23 Indiana Journal of Global Legal Studies 567 (2016)
Disasters are globally inflected today in humanitarian assistance, the organizations that support people after disaster and operate globally, and in the mobilization of arguments international human rights arguments. The domestic bureaucratic processes of humanitarian assistance after disaster in the United States do not state these connections; after Hurricane Katrina in the United States, they were most evident in the people and organizations that helped, and in the flow of humanitarian assistance from around the world that paid for assistance. Second, domestic documents for claiming assistance must limit that assistance to people hurt in disaster. That means they assist people who claim to be away from home temporarily and displaced by disaster. Therefore, the documents require that people claim to wish to go home. However, when those who assisted believed return was unlikely, documents also managed expectations about return by asking after practical, material support for returning home, attempting to dampen clients' longing for home. This article relies on interviews and bureaucratic documents used after Katrina to explore global subjectivities for assistance, and the management of emotions.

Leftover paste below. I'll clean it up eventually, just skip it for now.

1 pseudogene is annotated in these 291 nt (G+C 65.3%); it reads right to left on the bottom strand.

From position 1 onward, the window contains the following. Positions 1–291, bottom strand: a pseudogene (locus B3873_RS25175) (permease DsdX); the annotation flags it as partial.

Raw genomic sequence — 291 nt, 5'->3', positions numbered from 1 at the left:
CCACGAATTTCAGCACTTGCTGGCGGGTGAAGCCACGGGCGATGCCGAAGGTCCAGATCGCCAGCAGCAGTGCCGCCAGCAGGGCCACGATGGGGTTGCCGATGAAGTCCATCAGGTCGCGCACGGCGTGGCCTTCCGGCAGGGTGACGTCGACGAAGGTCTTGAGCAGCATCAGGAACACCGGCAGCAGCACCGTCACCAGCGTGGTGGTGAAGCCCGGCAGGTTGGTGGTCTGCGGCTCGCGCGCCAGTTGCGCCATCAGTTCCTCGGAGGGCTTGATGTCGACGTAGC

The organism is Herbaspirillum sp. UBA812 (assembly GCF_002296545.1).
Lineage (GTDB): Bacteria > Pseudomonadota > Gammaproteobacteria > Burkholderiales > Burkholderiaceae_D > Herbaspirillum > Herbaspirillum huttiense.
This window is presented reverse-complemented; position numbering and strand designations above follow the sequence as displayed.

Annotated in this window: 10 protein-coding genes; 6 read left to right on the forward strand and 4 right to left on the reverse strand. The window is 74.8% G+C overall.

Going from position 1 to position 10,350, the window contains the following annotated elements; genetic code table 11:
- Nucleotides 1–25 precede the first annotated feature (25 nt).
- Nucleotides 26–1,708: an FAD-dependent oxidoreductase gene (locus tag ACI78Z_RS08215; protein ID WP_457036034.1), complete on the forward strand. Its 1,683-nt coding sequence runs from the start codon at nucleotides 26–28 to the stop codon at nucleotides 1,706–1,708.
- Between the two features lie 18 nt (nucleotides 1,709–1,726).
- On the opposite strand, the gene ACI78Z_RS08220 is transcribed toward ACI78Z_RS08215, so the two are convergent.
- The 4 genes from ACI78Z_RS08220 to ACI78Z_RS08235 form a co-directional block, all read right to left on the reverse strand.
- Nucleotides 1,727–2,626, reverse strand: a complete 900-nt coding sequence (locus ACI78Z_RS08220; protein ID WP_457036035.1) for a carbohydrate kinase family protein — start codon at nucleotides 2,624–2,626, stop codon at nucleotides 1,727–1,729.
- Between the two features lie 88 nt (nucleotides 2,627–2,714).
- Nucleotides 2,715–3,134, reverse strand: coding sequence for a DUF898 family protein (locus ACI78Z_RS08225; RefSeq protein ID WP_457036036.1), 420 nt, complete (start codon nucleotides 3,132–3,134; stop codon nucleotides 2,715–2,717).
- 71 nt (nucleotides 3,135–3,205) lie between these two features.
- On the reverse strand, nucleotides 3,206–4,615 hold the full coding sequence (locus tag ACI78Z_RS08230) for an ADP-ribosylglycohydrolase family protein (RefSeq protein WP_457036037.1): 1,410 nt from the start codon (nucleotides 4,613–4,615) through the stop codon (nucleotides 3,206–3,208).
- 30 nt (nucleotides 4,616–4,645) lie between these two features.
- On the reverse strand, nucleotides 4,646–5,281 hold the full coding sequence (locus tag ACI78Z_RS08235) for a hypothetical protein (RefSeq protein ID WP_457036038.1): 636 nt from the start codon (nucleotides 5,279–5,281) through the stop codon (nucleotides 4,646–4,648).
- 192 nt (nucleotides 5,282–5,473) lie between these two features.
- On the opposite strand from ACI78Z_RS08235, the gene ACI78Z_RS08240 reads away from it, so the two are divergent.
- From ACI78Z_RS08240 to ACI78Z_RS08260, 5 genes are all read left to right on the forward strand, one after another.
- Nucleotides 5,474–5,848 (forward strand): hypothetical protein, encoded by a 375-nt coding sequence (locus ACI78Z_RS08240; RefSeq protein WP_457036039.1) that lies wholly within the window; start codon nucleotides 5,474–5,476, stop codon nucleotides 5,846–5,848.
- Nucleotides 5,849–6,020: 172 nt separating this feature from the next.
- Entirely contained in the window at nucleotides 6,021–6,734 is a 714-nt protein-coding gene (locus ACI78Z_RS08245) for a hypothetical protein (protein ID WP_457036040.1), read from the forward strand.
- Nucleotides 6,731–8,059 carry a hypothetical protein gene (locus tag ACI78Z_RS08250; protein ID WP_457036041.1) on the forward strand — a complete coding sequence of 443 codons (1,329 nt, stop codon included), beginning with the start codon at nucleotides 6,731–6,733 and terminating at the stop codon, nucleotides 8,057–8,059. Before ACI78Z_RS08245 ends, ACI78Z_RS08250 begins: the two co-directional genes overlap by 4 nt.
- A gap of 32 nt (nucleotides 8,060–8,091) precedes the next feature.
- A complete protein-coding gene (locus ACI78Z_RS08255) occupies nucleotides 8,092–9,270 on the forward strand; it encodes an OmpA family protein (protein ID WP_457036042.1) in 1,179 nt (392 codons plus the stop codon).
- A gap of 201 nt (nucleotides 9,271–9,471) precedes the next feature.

Sterett, Susan M.
"Documentation and Emotions: Producing Displaced Legal Subjects,"
Indiana Journal of Global Legal Studies: Vol. 23
, Article 7.
Available at: https://www.repository.law.indiana.edu/ijgls/vol23/iss2/7
Available for download on Sunday, August 01, 2021